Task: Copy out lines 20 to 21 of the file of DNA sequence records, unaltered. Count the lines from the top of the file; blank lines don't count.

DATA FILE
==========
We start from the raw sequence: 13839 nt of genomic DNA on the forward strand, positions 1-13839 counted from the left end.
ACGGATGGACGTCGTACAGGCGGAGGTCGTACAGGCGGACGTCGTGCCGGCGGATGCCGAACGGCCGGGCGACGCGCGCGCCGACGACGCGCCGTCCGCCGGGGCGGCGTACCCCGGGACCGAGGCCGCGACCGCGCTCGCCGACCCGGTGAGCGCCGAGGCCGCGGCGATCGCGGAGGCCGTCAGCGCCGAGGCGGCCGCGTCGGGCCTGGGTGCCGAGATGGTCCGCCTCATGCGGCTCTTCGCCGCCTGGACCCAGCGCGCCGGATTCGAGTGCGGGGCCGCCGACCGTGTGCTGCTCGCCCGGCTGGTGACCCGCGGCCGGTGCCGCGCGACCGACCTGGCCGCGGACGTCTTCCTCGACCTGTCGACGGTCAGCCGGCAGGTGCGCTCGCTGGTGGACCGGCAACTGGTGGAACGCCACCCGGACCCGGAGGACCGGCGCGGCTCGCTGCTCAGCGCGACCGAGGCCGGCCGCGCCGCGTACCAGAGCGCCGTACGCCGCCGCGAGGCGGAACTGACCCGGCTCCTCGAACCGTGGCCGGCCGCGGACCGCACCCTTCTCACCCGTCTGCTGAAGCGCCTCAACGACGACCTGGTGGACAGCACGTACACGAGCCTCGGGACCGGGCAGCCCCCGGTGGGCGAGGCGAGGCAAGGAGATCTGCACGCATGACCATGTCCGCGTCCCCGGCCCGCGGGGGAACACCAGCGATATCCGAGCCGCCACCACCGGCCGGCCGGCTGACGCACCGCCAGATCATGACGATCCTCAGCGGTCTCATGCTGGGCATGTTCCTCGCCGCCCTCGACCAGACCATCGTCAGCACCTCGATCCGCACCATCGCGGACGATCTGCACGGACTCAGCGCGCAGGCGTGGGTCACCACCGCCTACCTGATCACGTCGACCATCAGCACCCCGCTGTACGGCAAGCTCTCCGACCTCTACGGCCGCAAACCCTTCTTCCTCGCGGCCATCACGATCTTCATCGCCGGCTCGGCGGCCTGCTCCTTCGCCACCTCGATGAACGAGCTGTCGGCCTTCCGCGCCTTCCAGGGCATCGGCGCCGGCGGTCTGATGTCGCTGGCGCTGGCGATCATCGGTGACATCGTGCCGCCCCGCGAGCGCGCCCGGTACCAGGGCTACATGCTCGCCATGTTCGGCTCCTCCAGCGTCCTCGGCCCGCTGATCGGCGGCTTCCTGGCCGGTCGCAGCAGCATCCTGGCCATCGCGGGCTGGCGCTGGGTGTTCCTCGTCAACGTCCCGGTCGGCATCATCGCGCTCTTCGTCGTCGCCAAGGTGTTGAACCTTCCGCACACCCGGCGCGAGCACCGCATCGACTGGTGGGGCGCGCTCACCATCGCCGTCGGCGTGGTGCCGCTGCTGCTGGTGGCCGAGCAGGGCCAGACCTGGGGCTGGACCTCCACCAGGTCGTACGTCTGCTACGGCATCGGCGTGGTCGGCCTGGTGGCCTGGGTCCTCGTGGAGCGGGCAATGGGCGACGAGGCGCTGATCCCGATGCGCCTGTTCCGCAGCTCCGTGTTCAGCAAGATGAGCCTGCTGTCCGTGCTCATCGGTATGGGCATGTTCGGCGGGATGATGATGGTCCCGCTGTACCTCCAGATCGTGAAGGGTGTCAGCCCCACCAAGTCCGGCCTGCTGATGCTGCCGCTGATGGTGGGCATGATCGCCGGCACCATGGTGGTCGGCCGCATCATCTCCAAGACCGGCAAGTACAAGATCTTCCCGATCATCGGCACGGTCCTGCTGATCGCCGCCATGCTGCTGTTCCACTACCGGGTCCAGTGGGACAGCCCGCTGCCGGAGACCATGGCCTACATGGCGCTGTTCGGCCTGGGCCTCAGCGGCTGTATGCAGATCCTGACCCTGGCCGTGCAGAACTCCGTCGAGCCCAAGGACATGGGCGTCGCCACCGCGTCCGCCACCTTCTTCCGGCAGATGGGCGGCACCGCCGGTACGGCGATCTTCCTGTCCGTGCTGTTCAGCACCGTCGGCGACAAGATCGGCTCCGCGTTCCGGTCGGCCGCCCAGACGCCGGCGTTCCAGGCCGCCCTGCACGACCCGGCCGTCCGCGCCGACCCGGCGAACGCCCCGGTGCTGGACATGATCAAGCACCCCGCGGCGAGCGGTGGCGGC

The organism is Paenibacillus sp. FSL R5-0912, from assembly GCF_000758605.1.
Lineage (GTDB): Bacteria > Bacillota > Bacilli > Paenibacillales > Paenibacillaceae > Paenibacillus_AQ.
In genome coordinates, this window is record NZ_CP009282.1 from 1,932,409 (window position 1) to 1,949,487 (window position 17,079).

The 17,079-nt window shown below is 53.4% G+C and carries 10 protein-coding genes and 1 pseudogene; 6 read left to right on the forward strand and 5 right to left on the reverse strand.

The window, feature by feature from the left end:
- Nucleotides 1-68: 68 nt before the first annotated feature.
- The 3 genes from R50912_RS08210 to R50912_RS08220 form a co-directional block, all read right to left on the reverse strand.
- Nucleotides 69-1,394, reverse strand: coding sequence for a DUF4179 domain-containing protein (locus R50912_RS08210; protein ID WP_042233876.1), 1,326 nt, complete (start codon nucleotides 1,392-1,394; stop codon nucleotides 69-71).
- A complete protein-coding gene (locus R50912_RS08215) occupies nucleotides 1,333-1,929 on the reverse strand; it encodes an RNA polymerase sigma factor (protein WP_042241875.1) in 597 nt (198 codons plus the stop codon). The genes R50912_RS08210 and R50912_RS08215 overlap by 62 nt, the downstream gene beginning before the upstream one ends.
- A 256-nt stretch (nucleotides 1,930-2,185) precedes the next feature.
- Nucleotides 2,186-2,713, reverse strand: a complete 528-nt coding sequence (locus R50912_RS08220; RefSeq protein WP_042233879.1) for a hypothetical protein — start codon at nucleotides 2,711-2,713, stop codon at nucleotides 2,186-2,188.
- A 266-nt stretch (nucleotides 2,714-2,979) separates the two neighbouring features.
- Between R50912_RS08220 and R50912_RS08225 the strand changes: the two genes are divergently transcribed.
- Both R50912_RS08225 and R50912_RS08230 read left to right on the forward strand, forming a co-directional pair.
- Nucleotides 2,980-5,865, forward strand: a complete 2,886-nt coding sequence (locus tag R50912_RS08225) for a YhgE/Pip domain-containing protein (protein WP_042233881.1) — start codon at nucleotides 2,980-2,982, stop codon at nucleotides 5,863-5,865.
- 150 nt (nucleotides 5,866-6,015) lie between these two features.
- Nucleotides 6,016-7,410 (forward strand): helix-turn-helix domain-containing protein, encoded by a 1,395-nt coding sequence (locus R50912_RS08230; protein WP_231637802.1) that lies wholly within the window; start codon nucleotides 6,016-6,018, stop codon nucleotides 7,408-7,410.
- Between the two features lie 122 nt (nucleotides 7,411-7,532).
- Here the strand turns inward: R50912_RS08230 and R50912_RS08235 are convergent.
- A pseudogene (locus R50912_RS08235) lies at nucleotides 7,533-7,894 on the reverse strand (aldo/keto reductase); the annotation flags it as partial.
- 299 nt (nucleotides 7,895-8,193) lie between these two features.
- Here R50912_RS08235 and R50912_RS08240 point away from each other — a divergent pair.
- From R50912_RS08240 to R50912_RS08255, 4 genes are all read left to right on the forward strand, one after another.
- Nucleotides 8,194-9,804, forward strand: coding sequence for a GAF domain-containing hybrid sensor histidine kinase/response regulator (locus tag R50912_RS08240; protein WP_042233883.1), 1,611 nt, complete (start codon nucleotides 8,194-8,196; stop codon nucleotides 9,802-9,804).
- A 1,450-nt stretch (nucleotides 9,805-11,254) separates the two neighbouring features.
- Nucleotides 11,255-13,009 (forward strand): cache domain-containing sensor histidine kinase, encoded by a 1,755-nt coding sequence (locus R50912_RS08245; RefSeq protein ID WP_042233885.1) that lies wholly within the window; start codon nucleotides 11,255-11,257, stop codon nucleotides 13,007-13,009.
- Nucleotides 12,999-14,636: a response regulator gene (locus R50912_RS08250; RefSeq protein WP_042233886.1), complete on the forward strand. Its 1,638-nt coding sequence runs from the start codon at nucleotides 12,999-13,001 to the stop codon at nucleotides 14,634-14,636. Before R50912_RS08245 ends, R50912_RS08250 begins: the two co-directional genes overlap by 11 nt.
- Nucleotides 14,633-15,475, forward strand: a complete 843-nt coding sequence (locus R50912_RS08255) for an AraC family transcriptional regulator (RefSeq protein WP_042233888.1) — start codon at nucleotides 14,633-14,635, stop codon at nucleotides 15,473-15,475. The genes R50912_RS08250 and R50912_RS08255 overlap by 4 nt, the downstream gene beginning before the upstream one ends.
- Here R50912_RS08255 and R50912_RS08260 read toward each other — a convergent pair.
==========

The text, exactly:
- Between the two features lie 122 nt (nucleotides 7,411-7,532).
- Here the strand turns inward: R50912_RS08230 and R50912_RS08235 are convergent.